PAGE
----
Some of my earliest memories are of the subtle ways I was made to feel different because of my disability. I felt that receiving any extra help highlighted that there was something about me that made me stand out from my classmates. This resulted in a deep-rooted fear of not fitting in, which still affects me today. One of the ways it does this is by being LGBT+. It always bothered me that the first, and sometimes the only thing people knew about me was my disability. I was terrified of adding another label to myself, and in some ways I still am. The prospect of coming out is always daunting, but I don’t think I would have found it as scary if I hadn’t experienced growing up with a disability.
I’ve never considered the connection between my disability and being LGBT+, but I’ve realised it is a huge factor. I often felt like my problems relating to my disability weren’t valid because people had it so much worse. I feel similar things with being LGBT+ because my environment is better than a lot of people who have faced coming out. I have a habit of downplaying the difficulties relating to both things, so even thinking about the way that they are connected is hard for me to do.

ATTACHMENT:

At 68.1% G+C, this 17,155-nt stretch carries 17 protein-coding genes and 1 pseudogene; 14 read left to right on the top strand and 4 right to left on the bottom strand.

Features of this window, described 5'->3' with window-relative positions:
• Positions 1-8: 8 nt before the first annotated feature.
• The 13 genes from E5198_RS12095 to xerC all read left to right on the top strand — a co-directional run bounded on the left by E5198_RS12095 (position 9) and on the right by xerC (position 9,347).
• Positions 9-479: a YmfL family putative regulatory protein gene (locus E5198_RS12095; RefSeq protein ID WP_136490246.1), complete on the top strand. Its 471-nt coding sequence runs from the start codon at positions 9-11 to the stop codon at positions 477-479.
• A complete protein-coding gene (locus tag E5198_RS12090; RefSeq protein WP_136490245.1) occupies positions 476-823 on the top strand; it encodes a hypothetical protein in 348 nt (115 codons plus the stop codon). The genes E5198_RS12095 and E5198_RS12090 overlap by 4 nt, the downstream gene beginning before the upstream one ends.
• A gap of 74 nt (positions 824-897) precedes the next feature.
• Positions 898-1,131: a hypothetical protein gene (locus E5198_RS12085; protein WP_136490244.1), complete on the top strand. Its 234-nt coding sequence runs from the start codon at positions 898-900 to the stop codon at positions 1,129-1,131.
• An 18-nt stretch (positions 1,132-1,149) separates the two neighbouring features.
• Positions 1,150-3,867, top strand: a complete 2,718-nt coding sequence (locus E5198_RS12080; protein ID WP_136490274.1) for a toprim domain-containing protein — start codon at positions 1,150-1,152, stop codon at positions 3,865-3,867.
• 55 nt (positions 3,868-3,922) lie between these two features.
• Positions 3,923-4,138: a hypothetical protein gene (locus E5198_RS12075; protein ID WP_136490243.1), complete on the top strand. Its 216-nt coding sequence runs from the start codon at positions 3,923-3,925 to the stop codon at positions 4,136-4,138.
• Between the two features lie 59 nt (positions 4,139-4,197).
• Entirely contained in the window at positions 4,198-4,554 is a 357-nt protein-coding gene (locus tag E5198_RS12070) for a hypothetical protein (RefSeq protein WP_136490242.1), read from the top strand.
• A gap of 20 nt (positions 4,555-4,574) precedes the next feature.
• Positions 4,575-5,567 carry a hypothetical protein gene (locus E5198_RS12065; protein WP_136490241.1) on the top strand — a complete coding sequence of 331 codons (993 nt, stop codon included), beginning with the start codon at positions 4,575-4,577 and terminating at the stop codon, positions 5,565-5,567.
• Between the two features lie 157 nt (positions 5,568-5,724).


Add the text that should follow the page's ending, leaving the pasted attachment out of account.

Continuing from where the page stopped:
I don’t think the connection is exclusively negative. Coming to terms with my disability has had a knock-on effect, and appreciating these similarities makes it easier to deal with being LGBT+. They are both crucial parts of my self-acceptance. Although I have a long way to go, I feel that I now embrace having a disability and being LGBT+ more than I ever had before.